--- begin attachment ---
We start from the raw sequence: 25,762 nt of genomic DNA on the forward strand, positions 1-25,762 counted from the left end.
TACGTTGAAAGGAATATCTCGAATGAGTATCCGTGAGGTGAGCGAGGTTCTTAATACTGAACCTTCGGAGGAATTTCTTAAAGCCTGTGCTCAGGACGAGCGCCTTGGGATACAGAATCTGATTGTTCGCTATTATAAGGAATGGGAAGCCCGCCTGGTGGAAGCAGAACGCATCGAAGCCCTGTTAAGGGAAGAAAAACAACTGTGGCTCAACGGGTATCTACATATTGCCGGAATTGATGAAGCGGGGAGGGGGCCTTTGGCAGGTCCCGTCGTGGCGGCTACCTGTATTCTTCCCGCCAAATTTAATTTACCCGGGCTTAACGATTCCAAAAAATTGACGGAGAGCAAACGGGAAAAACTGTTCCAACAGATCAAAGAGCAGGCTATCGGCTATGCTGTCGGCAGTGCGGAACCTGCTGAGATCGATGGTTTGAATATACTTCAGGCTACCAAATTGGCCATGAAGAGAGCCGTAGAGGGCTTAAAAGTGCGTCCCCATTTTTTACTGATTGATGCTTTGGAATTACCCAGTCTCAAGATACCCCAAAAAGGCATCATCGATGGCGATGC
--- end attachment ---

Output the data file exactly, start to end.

We start from the raw sequence: 25,762 nt of genomic DNA on the forward strand, positions 1-25,762 counted from the left end.
TACGTTGAAAGGAATATCTCGAATGAGTATCCGTGAGGTGAGCGAGGTTCTTAATACTGAACCTTCGGAGGAATTTCTTAAAGCCTGTGCTCAGGACGAGCGCCTTGGGATACAGAATCTGATTGTTCGCTATTATAAGGAATGGGAAGCCCGCCTGGTGGAAGCAGAACGCATCGAAGCCCTGTTAAGGGAAGAAAAACAACTGTGGCTCAACGGGTATCTACATATTGCCGGAATTGATGAAGCGGGGAGGGGGCCTTTGGCAGGTCCCGTCGTGGCGGCTACCTGTATTCTTCCCGCCAAATTTAATTTACCCGGGCTTAACGATTCCAAAAAATTGACGGAGAGCAAACGGGAAAAACTGTTCCAACAGATCAAAGAGCAGGCTATCGGCTATGCTGTCGGCAGTGCGGAACCTGCTGAGATCGATGGTTTGAATATACTTCAGGCTACCAAATTGGCCATGAAGAGAGCCGTAGAGGGCTTAAAAGTGCGTCCCCATTTTTTACTGATTGATGCTTTGGAATTACCCAGTCTCAAGATACCCCAAAAAGGCATCATCGATGGCGATGC